How to Create a Workers’ Comp Return-to-Work Program

Return to work program with injured worker at desk job
Mordechai Kamenetsky
Last Updated: 
June 19, 2023
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Every business owner knows that a workplace accident usually means two things. First, an employee will likely be out of work while they recover with the help of your workers’ comp insurance. Second, your rates are probably going to go up if the incident affects your Ex-Mod rate

The good news is that a worker’s comp return-to-work program can offer substantial benefits to your employees, benefit the business, and lower your insurance costs. 

What is a Workers’ Comp Return-to-Work Program?

What is a Workers’ Comp Return-to-Work Program?

You might be more familiar with the term “light duty” return-to-work program or early stay-at-work/return-to-work program. Essentially, these are structured plans that allow injured employees to return to work as soon as they’re physically able, rather than forcing them to wait until they have recovered enough to return to their previous duties.

According to the US Department of Labor, “many injured or ill workers could remain in their jobs or the workforce if they received timely, effective help. Early stay-at-work/return-to-work strategies and programs succeed by returning injured workers to productivity as soon as medically possible during their recovery process.”
What are the benefits of a Return-to-Work Program?

What are the benefits of a Return-to-Work Program?

A workers’ comp return to work program offers benefits to both employers and employees. 

For Employers

Employers benefit from a return-to-work light-duty program in a few important ways, including the following:

  • Reduced absenteeism/fewer days away from work
  • Reduced short-term and long-term disability costs
  • Increased employee productivity
  • Reduced overtime pay for workers filling in for employees on medical leave
  • Reduced recruiting, hiring, onboarding, and other administrative tasks for sourcing temporary employees to fill gaps
  • Reduced workers’ compensation claim costs

For Employees

For employees, such a program offers other benefits, including:

  • The ability to retain more of their earnings than what workers’ comp would pay on its own
  • The ability to maintain their skills
  • The ability to contribute to the organization
  • Improved healing/recovery time
  • The chance to remain socially engaged with coworkers
  • A renewed sense of purpose and connectedness
Return to work program with injured worker at desk job

As you can see, the benefits of a return-to-work program are substantial. However, it does require specific steps to create a successful strategy.

How to create a Return-to-Work Program

How to create a Return-to-Work Program

Before you and your employees can benefit from a return-to-work program, it’s important to create one that fits your organization’s needs and goals, while providing important support to employees. We’ll break this process down into multiple steps to help those assessing the costs and benefits of return-to-work programs.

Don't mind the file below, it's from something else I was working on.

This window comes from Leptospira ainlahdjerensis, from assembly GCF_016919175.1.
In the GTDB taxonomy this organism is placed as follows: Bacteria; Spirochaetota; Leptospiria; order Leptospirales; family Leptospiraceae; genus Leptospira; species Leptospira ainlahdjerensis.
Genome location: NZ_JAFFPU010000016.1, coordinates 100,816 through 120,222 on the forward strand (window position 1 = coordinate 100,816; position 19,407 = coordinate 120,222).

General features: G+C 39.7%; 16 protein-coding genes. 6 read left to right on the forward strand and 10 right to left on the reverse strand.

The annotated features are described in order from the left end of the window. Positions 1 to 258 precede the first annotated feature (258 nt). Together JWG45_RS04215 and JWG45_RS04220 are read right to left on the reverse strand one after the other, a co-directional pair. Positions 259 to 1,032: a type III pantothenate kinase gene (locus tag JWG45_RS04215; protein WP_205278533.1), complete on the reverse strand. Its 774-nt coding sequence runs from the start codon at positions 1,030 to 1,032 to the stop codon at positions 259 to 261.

Step 1: What’s included?

Step 1: What’s included?

You have a great deal of flexibility when creating a workers’ comp return to work program. That includes what you will include in the program in terms of duties. These programs can include three broad types of duties:

  • Light-duty work
  • Limited-duty work
  • Modified-duty work

While they’re all similar, they’re not identical. Let’s break them down into greater detail.

1. Light-Duty Work

Light-duty work generally involves disallowing an employee from performing most of the tasks they would have normally. Administrative tasks are good examples of light-duty work.

2. Limited-Duty Work

Limited-duty work bumps things up a bit. Employees might be allowed to perform some of their normal tasks, but would be limited in the number of hours they could do them or work at all. For instance, an employee might be able to perform their previous duties but be unable to stand for a full shift. In that case, you could assign them half-days (or whatever duration suited their abilities). 

3. Modified-Duty Work

Modified-duty work is often a combination of some normal tasks and others that are more suitable for an employee with limited physical mobility. For instance, an employee might be able to perform half of their regular duties but then would handle others better suited to their abilities, including administrative tasks, providing training to other employees, and more.

There is no one-size-fits-all solution here. Each organization will need to find the right combination of work to suit their needs and their employees.

Step 2: Create your policy

Step 2: Create your policy

Businesses should have written policies that spell out all programs. That applies to everything from your safety program to your return-to-work program. A written policy gives employees, managers, and others a concrete definition of how the program works, what is expected from the employee, and what the organization is prepared to do to help them return to employment. 

creating return to work program

The policy should spell out the organization’s commitment to helping employees return to regular employment. It might highlight potential negative outcomes of not returning early, such as slower healing, loss of skills, and more. Of course, it should also spell out what’s included in terms of light, limited, and modified duties and how these will work in terms of duration. 

Step 3: Dig deep into job descriptions

Step 3: Dig deep into job descriptions